THE BEGGAR's OPERA (John Gay; A Revised Version by Frederic Austin), recorded 1920, w. Lyric Theatre Ensemble, Hammersmith; Frederic Austin, Frederick Ranalow, Sylvia Nelis, Kathleen Hilliard, Nellie Walker, Frederic Austin, Alfred Heather, Violet Marquesita, etc. (1,463 performances); POLLY (John Gay's sequel, adapted by Clifford Bax), recorded 1922, w.Kingsway Theatre Ensemble; Lillian Davies, Stanley Vilven, Winifred Hare, Lovat Crossley, Pitt Chatham, Percy Parsons, Adrienne Brune, etc. (England) 2-Palaeophonics 153/54 , w.Elaborate 'The Play' 36pp. Brochure replete with numerous photos of the Lyric Theatre & Kingsway Theatre productions & biographies. Excellently transferred from the legendary Acoustic 78rpm English HMV rarities. For this production Dominic Combe had access to fabulous archival material and superb original 78s with which to work! (PE0292)
IL TROVATORE, Live Performance 19 Dec., 1987, w.Bonynge Cond. Met Opera Ensemble; Joan Sutherland [Sutherland's Last Met Performance], Luciano Pavarotti, Leo Nucci, Shirley Verrett, Franco De Grandis, Jean Kraft, Mark (W.) Baker, Stephen O'Mara & Ray Morrison. (Canada) 2-St Laurent Studio YSL T-1002. (OP3339)
ESCLARMONDE (Massenet), Live Performance, 11 Dec., 1976, w.Bonynge Cond. Met Opera Ensemble; Joan Sutherland, Giacomo Aragall, Huguette Tourangeau, Clifford Grant, John Macurdy, Louis Quilico & John Carpenter. (Canada) 2-St Laurent Studio YSL T-986. (OP3338)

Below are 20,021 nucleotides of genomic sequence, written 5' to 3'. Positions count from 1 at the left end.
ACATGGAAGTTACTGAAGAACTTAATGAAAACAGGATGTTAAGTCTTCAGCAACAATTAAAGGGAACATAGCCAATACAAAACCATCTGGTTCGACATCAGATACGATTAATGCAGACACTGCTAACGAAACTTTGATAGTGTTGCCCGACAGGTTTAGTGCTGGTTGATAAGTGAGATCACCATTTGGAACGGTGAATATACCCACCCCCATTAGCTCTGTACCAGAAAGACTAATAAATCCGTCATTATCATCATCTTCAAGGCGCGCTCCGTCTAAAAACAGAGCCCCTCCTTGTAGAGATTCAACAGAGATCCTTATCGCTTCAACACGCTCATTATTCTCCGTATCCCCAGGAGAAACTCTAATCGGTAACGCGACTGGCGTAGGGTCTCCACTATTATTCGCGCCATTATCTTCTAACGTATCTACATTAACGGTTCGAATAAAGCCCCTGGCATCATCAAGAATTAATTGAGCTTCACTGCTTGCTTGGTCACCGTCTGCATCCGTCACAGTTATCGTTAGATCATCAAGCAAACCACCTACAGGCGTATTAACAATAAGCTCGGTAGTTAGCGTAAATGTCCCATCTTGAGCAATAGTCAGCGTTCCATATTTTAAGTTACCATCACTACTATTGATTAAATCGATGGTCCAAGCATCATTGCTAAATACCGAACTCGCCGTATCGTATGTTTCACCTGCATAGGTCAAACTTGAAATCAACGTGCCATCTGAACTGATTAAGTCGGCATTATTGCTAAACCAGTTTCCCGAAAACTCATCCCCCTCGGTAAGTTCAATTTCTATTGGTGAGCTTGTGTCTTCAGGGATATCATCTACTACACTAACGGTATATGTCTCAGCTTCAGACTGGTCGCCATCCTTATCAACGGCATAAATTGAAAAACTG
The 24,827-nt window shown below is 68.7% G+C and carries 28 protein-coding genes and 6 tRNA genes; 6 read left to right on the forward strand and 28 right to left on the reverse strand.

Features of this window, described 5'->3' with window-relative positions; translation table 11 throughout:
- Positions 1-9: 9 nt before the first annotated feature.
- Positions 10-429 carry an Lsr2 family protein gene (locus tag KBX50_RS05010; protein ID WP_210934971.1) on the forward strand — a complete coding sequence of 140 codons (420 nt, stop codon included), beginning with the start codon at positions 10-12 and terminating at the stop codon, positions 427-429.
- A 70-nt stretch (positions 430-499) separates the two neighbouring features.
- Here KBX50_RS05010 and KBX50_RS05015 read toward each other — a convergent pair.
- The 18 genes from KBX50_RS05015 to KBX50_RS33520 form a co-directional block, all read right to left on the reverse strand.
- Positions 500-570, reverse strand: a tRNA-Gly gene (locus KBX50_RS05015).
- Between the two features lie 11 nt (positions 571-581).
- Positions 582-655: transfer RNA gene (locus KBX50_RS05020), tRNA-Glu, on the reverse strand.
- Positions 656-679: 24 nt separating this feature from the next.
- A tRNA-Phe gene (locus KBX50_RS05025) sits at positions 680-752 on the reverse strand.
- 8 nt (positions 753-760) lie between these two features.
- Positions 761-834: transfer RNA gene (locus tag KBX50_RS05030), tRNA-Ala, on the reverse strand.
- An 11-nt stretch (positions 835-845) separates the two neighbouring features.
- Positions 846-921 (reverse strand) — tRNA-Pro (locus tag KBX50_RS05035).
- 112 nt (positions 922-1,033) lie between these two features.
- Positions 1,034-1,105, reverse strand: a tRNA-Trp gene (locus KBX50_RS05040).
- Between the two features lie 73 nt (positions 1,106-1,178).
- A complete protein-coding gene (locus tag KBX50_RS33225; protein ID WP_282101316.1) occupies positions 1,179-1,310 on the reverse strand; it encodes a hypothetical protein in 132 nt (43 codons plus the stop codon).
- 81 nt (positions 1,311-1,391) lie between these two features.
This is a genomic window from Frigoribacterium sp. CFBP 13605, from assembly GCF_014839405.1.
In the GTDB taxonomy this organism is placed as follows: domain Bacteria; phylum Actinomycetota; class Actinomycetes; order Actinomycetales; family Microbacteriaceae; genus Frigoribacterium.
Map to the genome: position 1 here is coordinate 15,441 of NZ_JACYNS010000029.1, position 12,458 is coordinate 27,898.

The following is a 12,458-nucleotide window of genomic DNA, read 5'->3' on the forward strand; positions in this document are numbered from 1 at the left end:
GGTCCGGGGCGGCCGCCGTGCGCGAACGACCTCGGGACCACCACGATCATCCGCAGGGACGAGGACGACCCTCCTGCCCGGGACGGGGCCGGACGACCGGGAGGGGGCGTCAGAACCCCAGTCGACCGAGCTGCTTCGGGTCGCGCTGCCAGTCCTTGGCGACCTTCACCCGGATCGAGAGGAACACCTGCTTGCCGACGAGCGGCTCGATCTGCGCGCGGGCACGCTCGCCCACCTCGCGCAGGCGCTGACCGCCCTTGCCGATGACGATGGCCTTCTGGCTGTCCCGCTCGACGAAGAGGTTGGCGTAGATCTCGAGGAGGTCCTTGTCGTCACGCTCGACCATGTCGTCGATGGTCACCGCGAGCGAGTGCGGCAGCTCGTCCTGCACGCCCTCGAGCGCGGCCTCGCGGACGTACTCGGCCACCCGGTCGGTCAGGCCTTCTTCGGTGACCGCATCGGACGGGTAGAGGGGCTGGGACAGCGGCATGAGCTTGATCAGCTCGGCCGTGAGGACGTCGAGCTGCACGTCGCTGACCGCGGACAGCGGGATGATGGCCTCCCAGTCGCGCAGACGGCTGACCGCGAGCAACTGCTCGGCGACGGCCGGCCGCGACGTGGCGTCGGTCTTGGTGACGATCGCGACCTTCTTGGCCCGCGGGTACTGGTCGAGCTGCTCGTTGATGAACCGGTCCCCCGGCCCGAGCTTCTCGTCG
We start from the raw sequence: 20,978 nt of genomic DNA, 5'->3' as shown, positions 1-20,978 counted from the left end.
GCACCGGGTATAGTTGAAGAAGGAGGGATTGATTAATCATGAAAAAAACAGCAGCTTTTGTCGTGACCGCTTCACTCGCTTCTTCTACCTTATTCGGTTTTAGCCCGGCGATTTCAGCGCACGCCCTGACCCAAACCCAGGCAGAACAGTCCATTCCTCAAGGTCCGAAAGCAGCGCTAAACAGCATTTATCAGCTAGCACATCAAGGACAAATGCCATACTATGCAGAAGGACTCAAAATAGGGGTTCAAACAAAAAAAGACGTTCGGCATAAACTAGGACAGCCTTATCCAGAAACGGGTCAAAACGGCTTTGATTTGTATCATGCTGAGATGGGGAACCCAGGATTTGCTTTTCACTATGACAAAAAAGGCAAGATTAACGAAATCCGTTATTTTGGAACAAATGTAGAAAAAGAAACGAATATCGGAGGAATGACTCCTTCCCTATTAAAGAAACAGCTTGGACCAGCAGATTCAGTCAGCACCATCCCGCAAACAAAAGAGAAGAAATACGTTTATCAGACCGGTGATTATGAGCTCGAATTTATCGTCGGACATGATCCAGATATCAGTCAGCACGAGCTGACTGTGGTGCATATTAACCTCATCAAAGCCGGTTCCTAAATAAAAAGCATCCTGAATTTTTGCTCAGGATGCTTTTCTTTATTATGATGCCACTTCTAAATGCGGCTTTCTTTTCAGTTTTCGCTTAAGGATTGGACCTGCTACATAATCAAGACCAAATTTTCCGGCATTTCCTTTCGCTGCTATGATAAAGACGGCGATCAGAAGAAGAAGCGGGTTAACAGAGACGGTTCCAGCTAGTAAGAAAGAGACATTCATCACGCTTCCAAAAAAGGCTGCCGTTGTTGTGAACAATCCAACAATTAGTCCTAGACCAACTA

ADRIANA LECOUVREUR, Live Performance, 19 April, 1969, w. Cleva Cond. Met Opera Ensemble; Renata Tebaldi, Franco Corelli, Irene Dalis, Anselmo Colzani, etc. (Canada) 2-St Laurent Studio YSL T-974. (OP3337)
LA GIOCONDA, Live Performance, 2 March, 1968, w. Cleva Cond. Met Opera Ensemble; Renata Tebaldi, Carlo Bergonzi, Fiorenza Cossotto, Cornell MacNeil, Bonaldo Giaiotti, Mignon Dunn, etc. (Canada) 2-St Laurent Studio YSL T-935. (OP3330)
ARTUR RODZINSKI Cond. NYPO: 'Haffner' Symphony #35 in D, K.385 (Mozart); El sombrero de tres picos - 3 dances (de Falla); w.GREGOR PIATIGORSKY: Schelomo (Bloch); w. MACK HARRELL (Bar.) & EDWARD STEUERMANN (Pf.): Ode to Napoleon (Schonberg), all preceded by The Star Spangled Banner (Key). (Canada) St Laurent Studio YSL 78-622, Live Performance, 26 Nov., 1944, Carnegie Hall. Transfers by Yves St Laurent. (C1767)
OTMAR SUITNER Cond. Staatskapelle Dresden: Symphony #39 in E-flat, K.543 – Menuet (Mozart); Symphony #88 in G (Haydn); Der Freischutz – Overture (von Weber); Die Meistersinger – Overture (Wagner); 'The Great' Symphony #9 in C (Schubert). (Canada) 2-St Laurent Studio YSL T-951, Live Performance, 25 Jan., 1963, Great Hall of the Leningrad Philharmonic. Transfers by Yves St Laurent. (C1770)